The American beaver (Castor canadensis) is the largest rodent in North America with adults reaching a weight of up to 70 pounds with an average of 40 pounds. (The porcupine is the second largest rodent, see my article: Porcupines.) The American beaver ranges throughout the U.S. and Canada. It has also been introduced to parts of South America. A different beaver species (Castor fiber) occurs in Eurasia.
Beavers are semi-aquatic mammals that are most active at night. They are excellent swimmers and can stay submerged up to 15 minutes. They have webbed hind feet and a broad, flat tail which propel them through water.
Beavers build “lodges” and dams in lakes and rivers using sticks, stones, grass, and mud. Their structures often have a great (and beneficial) effect on the local ecology.
Beavers eat the leaves, twigs, and inner bark of many tree species. Fermentation by special intestinal microorganisms allows beavers to digest 30 percent of the cellulose they ingest. (source)
Beavers are prized for their fur which consists of long, coarse outer hairs and short, fine inner hairs. The fur has a range of colors but usually is dark brown. Scent glands near the genitals secrete an oily substance known as castoreum, which the beaver uses to waterproof its fur. Beaver meat tastes similar to beef, but care must be taken in preparation to avoid getting the castoreum on the meat. The characteristics of the fur led to extensive hunting and in some place, extirpation of the beaver. For more extensive general information see this Wikipedia article.
Beavers in Arizona:
According to the Arizona Game & Fish, beavers were at one time found nearly everywhere in Arizona that had permanent water. With settlement, and the desiccation of the state’s streams, beaver populations declined. This habitat loss, and in some cases, heavy trapping pressure, caused beavers to disappear from such former strongholds as the San Pedro and Santa Cruz rivers. Reintroduction programs and natural colonizations have since enabled the beaver to recover much of its former distribution, if not numbers, and these animals can now be found along several permanent streams, some of the larger river stretches, certain shallow lakes, and even a few dirt-lined canals.
The Winter, 2014, issue of Sonorensis pubished by the Arizona-Sonora Desert Museum has a good article on Arizona beavers (pages 18-23).
The article entitled “Aquatic Architects at Work: the Return of Beaver to the San Pedro River National Conservation Area” begins: “In 1826, trapper James Ohio Pattie dubbed the lower San Pedro River “Beaver River.” He and his party had been trapping beaver along the Gila River and its tributaries, but found that northern stretch of the San Pedro “very remarkable for the number of its beaver…At this place we collected 200 skins.”
The article claims: Beavers influence community diversity and ecosystem structure through tree felling and dam building. Beaver herbivory tends to result in large woody material in the floodplain, which enhances the amount of water that may be captured and stored. Water impounded behind beaver dams increases the area of riparian habitat, and, through groundwater recharge, leads to elevated water tables.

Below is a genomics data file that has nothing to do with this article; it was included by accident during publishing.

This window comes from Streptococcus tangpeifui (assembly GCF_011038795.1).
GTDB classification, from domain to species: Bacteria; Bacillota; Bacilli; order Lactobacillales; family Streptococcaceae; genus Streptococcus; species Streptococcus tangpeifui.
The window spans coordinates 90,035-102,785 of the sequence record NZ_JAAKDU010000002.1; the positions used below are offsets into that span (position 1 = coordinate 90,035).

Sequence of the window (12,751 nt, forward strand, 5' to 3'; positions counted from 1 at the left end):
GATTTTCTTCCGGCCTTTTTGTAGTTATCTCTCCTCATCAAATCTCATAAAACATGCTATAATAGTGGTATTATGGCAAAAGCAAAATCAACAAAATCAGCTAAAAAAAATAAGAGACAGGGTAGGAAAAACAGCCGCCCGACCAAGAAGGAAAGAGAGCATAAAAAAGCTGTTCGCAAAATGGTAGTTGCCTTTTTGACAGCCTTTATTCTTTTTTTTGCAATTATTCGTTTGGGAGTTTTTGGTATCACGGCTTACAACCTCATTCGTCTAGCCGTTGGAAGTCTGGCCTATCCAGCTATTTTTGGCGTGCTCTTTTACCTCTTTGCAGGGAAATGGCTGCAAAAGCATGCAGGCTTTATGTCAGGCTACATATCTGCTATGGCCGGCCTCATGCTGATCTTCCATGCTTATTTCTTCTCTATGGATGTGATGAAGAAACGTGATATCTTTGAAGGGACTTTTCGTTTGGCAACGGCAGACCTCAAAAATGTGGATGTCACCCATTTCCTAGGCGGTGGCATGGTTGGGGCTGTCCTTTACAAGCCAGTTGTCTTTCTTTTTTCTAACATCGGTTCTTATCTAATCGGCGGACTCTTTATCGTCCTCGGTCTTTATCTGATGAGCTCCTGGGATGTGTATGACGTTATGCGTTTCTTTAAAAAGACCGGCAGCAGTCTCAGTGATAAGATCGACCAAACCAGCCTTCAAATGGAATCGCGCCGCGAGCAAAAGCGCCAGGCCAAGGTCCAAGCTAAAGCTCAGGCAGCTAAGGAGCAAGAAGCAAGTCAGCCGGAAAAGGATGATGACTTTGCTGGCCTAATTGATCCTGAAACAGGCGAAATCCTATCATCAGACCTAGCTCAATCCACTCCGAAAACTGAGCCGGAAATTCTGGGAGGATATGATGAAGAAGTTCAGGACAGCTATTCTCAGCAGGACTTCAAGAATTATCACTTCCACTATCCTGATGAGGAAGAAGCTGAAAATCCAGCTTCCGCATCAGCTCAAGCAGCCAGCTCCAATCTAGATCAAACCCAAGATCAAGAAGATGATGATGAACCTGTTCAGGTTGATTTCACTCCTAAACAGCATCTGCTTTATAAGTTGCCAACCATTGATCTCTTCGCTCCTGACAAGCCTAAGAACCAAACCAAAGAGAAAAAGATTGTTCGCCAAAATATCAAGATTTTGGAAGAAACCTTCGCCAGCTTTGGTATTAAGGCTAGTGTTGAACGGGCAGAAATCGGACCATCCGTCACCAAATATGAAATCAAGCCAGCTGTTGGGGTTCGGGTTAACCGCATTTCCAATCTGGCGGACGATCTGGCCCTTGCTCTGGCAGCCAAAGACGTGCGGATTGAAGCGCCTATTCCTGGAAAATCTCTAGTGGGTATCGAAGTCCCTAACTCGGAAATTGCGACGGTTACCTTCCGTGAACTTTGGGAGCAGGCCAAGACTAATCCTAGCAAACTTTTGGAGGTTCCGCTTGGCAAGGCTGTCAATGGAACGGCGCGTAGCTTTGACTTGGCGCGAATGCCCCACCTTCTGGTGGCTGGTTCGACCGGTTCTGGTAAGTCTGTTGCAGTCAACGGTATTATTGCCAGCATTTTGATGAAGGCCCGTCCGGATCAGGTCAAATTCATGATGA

The United States Geological Survey, in cooperation with the University of Arizona recently published a paper which evaluated ecological benefits of restoring beavers to the San Pedro (read full study).
The paper’s abstract says:
We measured bird abundance and richness along the upper San Pedro River in 2005 and 2006 to investigate how beavers (Castor canadensis) may act as ecosystem engineers after reintroduction to a desert riparian area in the Southwestern United States. In areas where beavers colonized, we found higher bird abundance and richness of bird groups, such as all breeding birds, insectivorous birds, and riparian specialists, and higher relative abundance of many individual species—including several avian species of conservation concern.
After accounting for environmental factors, such as presence or persistence of surface water, and extent of Frémont cottonwood (Populus fremontii) and Goodding’s willow (Salix gooddingii), the relative influence of beaver activity was not as strong as these other environmental factors. However, there was still evidence of an association between beaver activity and bird abundance and richness, as models that included beaver-related variables better explained variation in bird abundance and richness for 71 percent of species groups and 46 percent of individual species for which we built models. Although the effect sizes associated with the beaver influence on the bird community were smaller than similar studies conducted in other regions of North America, the biological significance of beaver activity in the upper San Pedro River riparian area will likely become even stronger with increasing time.
AZ Game & Fish studied the suitability of re-establishing beavers in Cienega Creek. The 2008 study concluded that certain reaches were suitable.
You can see beavers at the Arizona-Sonora Desert Museum. ASDM has a story about a “beaver breakout” from the Museum. “One night, the beavers left their pond, waddled through the bighorn enclosure and escaped into the desert. The next morning Museum people followed their tracks, which headed west and before long stopped near a set of coyote tracks. Swirling beavertail prints in the sand showed how the beavers had made an about-face and headed back to the safety of their pond. They never attempted another escape.” source
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